Kierkegaard saw rationality as a mechanism humans use to counter their existential anxiety, their fear of being in the world. Sartre saw rationality as a form of "bad faith", an attempt by the self to impose structure on a fundamentally irrational and random world of phenomena ("the other"). This bad faith hinders us from finding meaning in freedom, and confines us within everyday experience.

Kierkegaard also stressed that individuals must choose their own way without the aid of universal, objective standards. Friedrich Nietzsche further contended that the individual must decide which situations are to count as moral situations. Thus, most Existentialists believe that personal experience and acting on one's own convictions are essential in arriving at the truth, and that the understanding of a situation by someone involved in that situation is superior to that of a detached, objective observer (similar to the concept of Subjectivism).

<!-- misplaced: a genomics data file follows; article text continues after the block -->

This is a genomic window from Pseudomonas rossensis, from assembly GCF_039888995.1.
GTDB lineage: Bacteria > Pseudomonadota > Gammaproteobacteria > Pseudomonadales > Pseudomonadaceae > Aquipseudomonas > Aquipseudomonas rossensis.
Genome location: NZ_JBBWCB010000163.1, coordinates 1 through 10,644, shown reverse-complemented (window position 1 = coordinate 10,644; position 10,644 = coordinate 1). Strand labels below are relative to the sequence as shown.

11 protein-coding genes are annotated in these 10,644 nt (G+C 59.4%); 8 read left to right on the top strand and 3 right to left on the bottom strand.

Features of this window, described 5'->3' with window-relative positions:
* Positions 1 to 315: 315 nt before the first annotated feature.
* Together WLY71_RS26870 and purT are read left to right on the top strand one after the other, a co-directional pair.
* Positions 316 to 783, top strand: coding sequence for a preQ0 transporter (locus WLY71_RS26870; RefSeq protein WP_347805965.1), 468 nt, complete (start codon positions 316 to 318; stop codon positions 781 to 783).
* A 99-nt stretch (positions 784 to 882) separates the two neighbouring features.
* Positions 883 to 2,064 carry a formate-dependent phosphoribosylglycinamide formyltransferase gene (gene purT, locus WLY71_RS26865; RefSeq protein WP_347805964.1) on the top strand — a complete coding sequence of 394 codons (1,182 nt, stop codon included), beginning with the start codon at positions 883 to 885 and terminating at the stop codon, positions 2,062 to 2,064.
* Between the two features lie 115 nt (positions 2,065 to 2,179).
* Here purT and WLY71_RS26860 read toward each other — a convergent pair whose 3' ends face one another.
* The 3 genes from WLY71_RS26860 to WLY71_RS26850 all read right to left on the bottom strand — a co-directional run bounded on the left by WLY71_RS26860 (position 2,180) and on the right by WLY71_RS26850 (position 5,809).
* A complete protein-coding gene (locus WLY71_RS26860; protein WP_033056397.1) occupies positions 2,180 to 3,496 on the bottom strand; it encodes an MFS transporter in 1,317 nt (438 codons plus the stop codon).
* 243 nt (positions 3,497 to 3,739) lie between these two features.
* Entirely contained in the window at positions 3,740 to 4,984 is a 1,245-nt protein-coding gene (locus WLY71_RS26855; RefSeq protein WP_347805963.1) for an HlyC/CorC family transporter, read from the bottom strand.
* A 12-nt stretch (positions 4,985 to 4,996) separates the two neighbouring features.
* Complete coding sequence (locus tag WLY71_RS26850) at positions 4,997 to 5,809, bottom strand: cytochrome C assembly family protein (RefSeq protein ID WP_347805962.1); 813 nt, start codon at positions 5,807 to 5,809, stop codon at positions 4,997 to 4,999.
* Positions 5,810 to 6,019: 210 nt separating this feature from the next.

According to Camus, when an individual's longing for order collides with the real world's lack of order, the result is absurdity. Human beings are therefore subjects in an indifferent, ambiguous and absurd universe, in which meaning is not provided by the natural order, but rather can be created (however provisionally and unstable) by human actions and interpretations.

Existentialism can be atheistic, theological (or theistic) or agnostic. Some Existentialists, like Nietzsche, proclaimed that "God is dead" and that the concept of God is obsolete. Others, like Kierkegaard, were intensely religious, even if they did not feel able to justify it. The important factor for Existentialists is the freedom of choice to believe or not to believe.